Mexoryl SX is a synthetic sunscreen developed and patented by L’Oreal and used in their sunscreen products sold outside the United States since the early 90’s.
In 2006, the FDA approved Mexoryl SX in the United States, but only in ONE sunscreen: La Roche-Posay’s Anthelios SX SPF 15. Mexoryl SX is listed as ecamsule on the label.
Ken Klein, former president of Cosmetech Labs and teacher of sunscreen formulation classes for the Society of Cosmetic Chemists, maintains that although Mexoryl SX doesn’t break down after hours of sun exposure at the same rate as avobenzone, it does still degrade, losing 40% of its protective properties. (It’s important to note that all sunscreen agents break down at some point, which is why we’re always advised on the label to reapply it!)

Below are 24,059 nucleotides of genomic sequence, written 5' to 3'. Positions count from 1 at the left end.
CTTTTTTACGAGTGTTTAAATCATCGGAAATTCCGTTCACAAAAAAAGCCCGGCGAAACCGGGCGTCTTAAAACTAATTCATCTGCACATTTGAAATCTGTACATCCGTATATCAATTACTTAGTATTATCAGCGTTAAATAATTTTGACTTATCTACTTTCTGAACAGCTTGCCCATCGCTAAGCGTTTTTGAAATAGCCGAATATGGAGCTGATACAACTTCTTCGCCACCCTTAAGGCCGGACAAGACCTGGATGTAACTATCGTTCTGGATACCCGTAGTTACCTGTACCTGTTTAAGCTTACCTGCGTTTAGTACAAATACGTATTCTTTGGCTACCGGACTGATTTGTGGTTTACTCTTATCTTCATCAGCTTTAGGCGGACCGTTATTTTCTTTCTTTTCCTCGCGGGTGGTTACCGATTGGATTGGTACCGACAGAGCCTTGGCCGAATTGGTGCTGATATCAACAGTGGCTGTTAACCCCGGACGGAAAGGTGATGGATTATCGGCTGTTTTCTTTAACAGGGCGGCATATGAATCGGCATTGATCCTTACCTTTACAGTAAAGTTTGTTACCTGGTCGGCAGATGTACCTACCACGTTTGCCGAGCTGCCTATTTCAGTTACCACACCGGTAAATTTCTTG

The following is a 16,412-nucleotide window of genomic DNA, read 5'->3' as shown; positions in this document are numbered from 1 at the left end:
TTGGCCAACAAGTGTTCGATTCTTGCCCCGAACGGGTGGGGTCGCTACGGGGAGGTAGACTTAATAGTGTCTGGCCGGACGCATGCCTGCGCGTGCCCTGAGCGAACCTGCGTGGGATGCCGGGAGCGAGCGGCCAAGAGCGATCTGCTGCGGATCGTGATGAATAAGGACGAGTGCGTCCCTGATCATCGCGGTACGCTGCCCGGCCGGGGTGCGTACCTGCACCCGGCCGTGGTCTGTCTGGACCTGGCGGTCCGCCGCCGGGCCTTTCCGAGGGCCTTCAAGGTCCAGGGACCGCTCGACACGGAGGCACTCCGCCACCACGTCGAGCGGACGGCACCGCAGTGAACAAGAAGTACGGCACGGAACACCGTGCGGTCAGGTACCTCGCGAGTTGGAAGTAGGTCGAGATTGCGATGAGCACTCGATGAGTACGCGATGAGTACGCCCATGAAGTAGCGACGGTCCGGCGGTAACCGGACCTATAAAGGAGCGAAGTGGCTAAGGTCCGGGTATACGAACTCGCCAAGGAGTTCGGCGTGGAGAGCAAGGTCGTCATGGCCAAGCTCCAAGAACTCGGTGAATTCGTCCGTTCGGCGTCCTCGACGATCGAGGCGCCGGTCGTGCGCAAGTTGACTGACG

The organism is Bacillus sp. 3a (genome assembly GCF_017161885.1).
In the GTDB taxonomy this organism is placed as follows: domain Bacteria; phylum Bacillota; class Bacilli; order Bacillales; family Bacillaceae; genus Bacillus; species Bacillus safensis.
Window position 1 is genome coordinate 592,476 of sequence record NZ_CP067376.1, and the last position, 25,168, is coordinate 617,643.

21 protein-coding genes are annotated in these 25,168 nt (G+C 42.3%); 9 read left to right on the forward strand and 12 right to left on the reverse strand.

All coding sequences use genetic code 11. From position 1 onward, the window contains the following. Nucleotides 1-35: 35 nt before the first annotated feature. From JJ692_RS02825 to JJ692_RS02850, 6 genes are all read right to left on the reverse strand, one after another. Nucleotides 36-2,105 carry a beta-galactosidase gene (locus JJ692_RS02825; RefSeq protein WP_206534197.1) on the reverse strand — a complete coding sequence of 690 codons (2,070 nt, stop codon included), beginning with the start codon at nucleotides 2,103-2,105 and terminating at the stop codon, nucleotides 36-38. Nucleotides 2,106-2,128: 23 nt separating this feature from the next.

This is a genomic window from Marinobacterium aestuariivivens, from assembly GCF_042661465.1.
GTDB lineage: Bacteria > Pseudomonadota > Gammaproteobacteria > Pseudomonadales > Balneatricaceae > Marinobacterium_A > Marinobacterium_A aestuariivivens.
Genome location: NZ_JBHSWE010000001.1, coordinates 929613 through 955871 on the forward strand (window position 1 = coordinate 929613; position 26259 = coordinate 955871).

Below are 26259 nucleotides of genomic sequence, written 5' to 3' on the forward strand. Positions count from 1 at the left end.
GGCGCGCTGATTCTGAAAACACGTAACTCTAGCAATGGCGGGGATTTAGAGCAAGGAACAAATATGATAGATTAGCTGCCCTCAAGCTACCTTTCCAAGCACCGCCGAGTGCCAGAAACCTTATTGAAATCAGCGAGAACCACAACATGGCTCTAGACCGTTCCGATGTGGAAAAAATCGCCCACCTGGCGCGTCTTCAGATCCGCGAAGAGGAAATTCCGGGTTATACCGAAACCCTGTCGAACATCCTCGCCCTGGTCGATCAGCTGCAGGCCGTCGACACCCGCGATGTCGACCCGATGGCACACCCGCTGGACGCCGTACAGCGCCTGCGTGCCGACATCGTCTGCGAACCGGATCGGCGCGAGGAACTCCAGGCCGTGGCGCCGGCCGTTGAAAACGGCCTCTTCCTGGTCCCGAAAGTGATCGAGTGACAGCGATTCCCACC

Studies have shown that after controlled doses of UV exposure, avobenzone breaks down at a rate of 65%. However, avobenzone can be, and often is, made more stable by combining it with other active ingredients, specifically octocrylene. Outside the United States, Tinosorb (another sunscreen active) is often used to enhance the stability of avobenzone.
Gaspar L, Campos M. Evaluation of the photostability of different UV filter combinations in a sunscreen. Int. J. Pharm. 2006;307(2):123-328.
Chatelain E, Gabard B. Photostabilization of butyl methoxydibenzoylmethane (Avobenzone) and ethylhexyl methoxycinnamate by bis-ethylhexyloxyphenol methoxyphenyl triazine (Tinosorb S); a new UV broadband filter. Photochem Photobiol. 2001;72(3):401-6.